Water And Sewer Master Planning
While the decade from 1972 – 1982 saw almost every community in the US initiate new water and sewer infrastructure planning and construction programs it was recognized that once those systems were installed it would be at least a twenty year wait before one of three things would happen and there would again be another boom in infrastructure planning, design and construction. As it is often said, “no one ever buys two treatment plants” so for a community to seek planning and design services either first the existing plant and system capacity had to be reached and additional capacity needed, or second the existing systems became worn out and in need of replacement or upgrade to a more efficient technology or third the regulatory agencies would impose more stringent water quality requirements which would require the installation of advanced treatment systems.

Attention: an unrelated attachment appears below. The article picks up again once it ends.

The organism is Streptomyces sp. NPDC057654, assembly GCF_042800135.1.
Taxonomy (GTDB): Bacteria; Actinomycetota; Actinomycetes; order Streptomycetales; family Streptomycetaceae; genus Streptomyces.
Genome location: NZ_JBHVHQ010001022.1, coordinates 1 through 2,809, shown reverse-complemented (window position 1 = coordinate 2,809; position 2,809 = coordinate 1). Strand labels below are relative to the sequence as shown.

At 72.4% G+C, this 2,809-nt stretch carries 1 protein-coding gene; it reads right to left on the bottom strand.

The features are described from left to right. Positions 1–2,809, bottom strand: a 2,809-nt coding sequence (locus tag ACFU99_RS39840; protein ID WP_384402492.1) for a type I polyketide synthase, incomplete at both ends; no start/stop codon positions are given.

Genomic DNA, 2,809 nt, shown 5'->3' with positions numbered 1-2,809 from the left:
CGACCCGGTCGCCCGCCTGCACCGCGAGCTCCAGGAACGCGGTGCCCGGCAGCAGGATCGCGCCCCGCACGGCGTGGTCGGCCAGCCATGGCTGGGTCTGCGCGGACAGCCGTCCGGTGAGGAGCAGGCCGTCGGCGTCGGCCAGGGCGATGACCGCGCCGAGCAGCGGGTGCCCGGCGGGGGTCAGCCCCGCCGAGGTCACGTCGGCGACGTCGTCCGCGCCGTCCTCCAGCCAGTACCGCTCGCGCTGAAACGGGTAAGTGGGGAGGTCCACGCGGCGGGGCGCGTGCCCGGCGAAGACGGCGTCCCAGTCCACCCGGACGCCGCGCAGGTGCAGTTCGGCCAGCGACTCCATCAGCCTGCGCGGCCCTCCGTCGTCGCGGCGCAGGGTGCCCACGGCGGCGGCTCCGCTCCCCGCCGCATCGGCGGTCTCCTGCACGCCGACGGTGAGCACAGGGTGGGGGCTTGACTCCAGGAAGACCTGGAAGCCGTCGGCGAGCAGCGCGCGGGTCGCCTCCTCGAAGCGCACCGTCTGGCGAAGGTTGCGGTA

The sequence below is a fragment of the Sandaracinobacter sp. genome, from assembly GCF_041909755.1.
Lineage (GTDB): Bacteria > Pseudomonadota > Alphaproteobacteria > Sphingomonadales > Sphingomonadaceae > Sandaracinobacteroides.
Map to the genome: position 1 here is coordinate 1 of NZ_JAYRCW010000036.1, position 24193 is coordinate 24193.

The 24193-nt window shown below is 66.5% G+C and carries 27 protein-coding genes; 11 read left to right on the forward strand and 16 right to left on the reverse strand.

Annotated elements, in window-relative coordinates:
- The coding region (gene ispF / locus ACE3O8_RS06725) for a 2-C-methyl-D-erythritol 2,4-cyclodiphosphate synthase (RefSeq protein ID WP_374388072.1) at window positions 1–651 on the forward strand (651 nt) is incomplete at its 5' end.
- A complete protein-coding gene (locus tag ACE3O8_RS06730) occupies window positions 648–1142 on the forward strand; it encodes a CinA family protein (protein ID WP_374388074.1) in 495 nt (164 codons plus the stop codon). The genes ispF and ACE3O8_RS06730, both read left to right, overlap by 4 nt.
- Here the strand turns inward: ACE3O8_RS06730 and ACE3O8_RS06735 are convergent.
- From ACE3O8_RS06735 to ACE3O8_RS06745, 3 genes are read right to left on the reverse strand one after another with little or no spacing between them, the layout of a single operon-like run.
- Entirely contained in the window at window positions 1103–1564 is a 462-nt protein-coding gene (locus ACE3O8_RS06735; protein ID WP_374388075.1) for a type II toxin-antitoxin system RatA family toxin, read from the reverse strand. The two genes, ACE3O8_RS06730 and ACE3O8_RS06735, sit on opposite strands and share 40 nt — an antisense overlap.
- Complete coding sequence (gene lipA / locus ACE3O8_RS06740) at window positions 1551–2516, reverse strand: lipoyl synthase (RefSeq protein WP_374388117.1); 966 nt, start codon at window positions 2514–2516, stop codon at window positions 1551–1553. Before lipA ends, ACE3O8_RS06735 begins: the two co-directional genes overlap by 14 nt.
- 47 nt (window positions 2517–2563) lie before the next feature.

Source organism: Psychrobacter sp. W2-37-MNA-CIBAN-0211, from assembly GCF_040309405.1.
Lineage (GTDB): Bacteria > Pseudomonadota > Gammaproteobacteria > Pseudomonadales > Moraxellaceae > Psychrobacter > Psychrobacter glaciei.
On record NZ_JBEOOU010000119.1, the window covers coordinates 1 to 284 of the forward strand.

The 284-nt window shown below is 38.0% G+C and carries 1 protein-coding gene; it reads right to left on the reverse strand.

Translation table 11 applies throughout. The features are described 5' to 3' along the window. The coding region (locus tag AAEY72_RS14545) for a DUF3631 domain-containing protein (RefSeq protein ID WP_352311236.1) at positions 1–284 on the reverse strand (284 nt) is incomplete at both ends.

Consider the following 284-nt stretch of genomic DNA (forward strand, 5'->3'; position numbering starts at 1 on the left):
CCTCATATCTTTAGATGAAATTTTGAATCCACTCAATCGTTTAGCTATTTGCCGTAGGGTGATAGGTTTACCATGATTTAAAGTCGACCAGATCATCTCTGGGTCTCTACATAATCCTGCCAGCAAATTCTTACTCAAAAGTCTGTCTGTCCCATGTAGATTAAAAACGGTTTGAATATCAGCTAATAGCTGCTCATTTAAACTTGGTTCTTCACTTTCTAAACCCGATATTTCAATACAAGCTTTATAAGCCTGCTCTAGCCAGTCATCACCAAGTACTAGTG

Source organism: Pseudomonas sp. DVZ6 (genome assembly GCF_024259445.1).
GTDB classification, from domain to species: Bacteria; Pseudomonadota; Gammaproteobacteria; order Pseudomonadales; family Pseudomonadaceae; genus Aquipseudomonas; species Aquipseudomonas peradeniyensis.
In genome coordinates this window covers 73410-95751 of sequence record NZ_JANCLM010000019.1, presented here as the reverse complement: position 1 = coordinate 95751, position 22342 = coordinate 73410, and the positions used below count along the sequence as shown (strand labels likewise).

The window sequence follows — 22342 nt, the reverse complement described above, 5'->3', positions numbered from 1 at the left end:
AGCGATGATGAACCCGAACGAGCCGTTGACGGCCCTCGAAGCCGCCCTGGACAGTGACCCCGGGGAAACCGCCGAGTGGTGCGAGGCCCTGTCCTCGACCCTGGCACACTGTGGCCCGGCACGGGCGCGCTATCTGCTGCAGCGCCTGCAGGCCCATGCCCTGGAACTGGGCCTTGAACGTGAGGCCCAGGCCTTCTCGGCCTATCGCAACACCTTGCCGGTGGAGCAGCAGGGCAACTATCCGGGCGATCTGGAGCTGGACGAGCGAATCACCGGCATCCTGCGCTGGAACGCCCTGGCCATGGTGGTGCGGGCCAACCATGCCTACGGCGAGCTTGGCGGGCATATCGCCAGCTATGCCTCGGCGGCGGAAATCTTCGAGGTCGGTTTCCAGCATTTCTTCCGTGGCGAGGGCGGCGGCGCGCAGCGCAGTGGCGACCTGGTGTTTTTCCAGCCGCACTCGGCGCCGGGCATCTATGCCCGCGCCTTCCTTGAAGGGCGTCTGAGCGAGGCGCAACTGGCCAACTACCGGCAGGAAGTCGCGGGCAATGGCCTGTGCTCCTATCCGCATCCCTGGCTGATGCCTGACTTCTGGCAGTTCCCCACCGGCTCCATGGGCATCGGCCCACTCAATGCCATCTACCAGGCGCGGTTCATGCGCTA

Over the course of the past thirty five years WWM and its principal Mr. Rigby have seen the consequences of the early planning and design processes, have watched systems grow and have observed the impacts of time, the advancements in technology and the impacts of the imposition of stringent regulatory requirements. Throughout the period when the infrastructure systems matured the local politics and the philosophies of special interest groups clearly had greater impacts on the sustainability of the master water and sewer programs than any technical issue or regulatory requirement. Simply, the local politics determined the land uses which in turn dictated the population density and the rate at which demand for water and sewer service could occur. Complicating the matters is the fact most local governing bodies have elections at least every two years and most elected officials see the offering or withholding of water and sewer service as their most effective means of controlling growth in their community.